App review: ‘Google Fit’ that tracks your fitness quotient

Fitness is cardinal in today’s time when people spent thousands and millions on their body throughout their lifetime to achieve a healthy body, reduce fat, to get slim, to get flexible and what not. Although not everyone is like that but a majority of people are obsessed with analyzing their fitness regime by counting the number of variations, number of reps and if you are doing cardio exercises, calorie count, distance covered, time spent are just a few of the parameters that dictate if a person has successfully achieved it’s daily goal or not.

Well, there are plenty of apps that can help ascertain parameters such as distance covered, steps, duration, speed, etc. I personally love Google Fit since I use it every day when I am at my gym or while moving somewhere or say anywhere since it is an app in your phone and a phone is something people never forget to carry. Here’s what I think about Google Fit and it will double as your second opinion before choosing a fitness app since the home screen on a smartphone is a hot commodity in the app world where every app is fighting for it.

The startup process

Now, when you download the Google Fit app from the Play Store or App Store for iPhone users. Once it is installed, it will prompt the user to enter the credentials and login since it is Google and everything you do on any Google app resonates everywhere where you use the same Google email address.

Once you sign up, you need to enter the height and weight so that the app can calibrate accordingly. You can enter the weight and height at intervals so that the app knows about your vital stats from time to time while you get to have a glimpse at what your stats have been over the course of fitness regime that you have been following post downloading this app.

The tabs

There are basically three tabs that you can toggle from the bar situated on the bottom of the screen. The tabs are Home, Journal, and Profile where each has its own features and others.


This is the homepage of the app where you can have a glimpse on your activities i.e. ‘Move Minutes’ and ‘Heart Points’ display right away. It ‘Move Minutes’ is the term used by Google Fit to describe how much time you took to move while the ‘Heart Points’ basically track your activities all-over as tracks your both light and intensive activities according to which, you know if you have earned the target set by WHO and AHA or not which is the basic that every human being should achieve to live a happening life.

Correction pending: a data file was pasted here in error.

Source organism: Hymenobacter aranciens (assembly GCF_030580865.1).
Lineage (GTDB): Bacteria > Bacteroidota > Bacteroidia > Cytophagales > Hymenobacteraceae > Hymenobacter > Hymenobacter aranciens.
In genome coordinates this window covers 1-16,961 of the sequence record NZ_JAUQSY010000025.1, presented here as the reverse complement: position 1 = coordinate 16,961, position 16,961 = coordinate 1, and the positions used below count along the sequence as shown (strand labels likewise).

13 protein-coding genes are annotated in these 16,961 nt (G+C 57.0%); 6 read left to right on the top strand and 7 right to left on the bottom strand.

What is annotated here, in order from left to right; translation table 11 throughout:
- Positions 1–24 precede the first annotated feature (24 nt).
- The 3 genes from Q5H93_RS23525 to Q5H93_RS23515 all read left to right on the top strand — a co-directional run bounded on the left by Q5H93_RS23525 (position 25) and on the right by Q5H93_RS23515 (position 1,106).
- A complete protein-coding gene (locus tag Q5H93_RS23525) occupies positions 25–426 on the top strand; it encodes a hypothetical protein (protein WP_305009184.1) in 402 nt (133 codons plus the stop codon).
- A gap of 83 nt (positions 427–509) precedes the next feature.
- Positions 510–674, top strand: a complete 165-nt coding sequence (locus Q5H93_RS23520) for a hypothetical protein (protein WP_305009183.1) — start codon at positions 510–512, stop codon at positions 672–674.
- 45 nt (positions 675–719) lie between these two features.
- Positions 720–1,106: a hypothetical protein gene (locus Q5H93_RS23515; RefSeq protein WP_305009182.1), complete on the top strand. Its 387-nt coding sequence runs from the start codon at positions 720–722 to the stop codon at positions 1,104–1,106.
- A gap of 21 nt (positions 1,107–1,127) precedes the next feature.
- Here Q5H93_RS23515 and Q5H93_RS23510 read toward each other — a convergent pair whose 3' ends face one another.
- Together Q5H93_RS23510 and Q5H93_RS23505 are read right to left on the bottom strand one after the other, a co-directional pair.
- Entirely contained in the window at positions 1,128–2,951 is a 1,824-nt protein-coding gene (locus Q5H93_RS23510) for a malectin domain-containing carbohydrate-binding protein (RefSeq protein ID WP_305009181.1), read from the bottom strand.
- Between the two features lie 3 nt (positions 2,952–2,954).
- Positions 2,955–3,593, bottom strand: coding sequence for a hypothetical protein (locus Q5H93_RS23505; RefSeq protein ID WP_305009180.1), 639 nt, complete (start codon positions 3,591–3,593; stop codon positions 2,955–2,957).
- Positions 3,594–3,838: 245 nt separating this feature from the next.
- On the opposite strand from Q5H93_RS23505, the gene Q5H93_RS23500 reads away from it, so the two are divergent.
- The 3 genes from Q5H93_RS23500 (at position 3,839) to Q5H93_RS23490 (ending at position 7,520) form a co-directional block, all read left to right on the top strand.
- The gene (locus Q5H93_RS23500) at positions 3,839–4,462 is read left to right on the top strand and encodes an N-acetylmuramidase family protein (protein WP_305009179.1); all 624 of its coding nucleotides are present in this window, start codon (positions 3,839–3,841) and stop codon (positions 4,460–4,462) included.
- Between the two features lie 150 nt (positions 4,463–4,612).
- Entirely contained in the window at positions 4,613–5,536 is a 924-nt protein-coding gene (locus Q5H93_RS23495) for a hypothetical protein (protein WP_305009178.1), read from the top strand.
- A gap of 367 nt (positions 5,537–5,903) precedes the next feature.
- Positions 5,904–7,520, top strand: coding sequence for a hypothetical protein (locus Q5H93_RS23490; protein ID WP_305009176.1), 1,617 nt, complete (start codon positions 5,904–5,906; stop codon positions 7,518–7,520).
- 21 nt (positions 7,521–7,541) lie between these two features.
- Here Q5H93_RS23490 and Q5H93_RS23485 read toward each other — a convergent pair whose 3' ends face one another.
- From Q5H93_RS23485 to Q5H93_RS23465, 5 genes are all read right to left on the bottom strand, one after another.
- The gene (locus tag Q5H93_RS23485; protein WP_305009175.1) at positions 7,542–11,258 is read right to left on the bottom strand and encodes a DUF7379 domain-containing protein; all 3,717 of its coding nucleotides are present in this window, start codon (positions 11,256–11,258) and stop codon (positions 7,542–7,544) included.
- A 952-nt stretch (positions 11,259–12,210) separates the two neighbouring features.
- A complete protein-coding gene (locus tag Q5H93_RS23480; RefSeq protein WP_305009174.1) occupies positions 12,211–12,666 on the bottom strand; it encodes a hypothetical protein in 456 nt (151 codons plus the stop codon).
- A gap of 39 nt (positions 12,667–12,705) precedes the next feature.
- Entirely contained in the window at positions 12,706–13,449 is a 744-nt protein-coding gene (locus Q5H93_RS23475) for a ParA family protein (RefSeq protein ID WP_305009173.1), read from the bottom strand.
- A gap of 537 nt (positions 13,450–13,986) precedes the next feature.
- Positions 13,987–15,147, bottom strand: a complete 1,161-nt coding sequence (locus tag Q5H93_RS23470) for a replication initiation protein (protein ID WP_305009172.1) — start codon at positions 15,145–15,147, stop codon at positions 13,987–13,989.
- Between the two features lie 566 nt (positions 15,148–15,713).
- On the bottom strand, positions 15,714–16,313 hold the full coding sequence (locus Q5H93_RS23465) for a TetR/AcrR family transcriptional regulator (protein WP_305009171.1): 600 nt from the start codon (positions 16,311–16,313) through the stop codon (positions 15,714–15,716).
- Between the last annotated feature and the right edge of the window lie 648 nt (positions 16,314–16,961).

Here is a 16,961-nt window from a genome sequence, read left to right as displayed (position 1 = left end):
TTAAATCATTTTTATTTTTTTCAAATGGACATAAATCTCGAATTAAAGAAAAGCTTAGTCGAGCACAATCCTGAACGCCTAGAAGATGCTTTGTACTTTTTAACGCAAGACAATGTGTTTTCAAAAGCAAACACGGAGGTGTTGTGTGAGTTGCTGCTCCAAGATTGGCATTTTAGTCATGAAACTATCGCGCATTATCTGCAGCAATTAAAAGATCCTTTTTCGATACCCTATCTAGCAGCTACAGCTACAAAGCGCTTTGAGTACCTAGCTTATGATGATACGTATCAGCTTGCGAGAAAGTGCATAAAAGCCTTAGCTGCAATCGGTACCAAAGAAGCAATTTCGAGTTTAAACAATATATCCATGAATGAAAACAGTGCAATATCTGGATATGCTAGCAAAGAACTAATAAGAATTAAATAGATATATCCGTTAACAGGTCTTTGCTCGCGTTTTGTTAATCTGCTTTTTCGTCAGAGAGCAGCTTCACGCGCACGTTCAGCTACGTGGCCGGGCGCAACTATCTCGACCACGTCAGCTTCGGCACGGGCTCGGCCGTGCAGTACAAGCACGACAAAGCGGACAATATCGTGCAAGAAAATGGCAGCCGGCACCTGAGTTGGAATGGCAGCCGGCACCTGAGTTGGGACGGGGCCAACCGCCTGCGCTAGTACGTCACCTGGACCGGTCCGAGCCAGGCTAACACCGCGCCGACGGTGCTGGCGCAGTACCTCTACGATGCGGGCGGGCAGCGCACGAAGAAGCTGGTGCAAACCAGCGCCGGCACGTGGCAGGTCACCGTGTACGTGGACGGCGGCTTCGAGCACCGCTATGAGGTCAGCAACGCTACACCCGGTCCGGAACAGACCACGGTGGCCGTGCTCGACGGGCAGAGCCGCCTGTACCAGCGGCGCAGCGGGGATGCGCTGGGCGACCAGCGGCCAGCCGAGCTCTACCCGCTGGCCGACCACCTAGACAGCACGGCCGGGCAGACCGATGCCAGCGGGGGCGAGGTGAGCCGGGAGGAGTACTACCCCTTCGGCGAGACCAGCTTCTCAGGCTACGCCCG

Then we have the total steps taken today, calorie burnt and kilometer covered. Although Google Fit is pretty awesome in counting the number of steps or the distance covered, it tends to fall out on the calorie burnt since it sums up the calories burnt during activities performed while it also keeps tracks of calories burnt at rest or when there is no motion while could be little misleading if not totally.

There is a ‘+’ button on the bottom left side of the screen while opens menu like ‘Add blood pressure’, ‘Add weight’, ‘Add an activity’, ‘Track workout’. Although the app tracks activities by itself, you can initiate the app to track your workout session using the feature called ‘Track Workout’. The previous app has only a few options but the latest update for Google Fitness has bought a slew of workouts like weightlifting, windsurfing, Zumba, treadmill walking or running, volleyball, etc. Since the algorithm for tracking these activities is different based on how it is performed or played, etc, it enables the app to track workout at a real-time and as close to the reality as an app can. For example, if you are playing tennis, you may not get an option to select tennis on other apps before tracking the session but you have an option to do the same thing on Google Fit.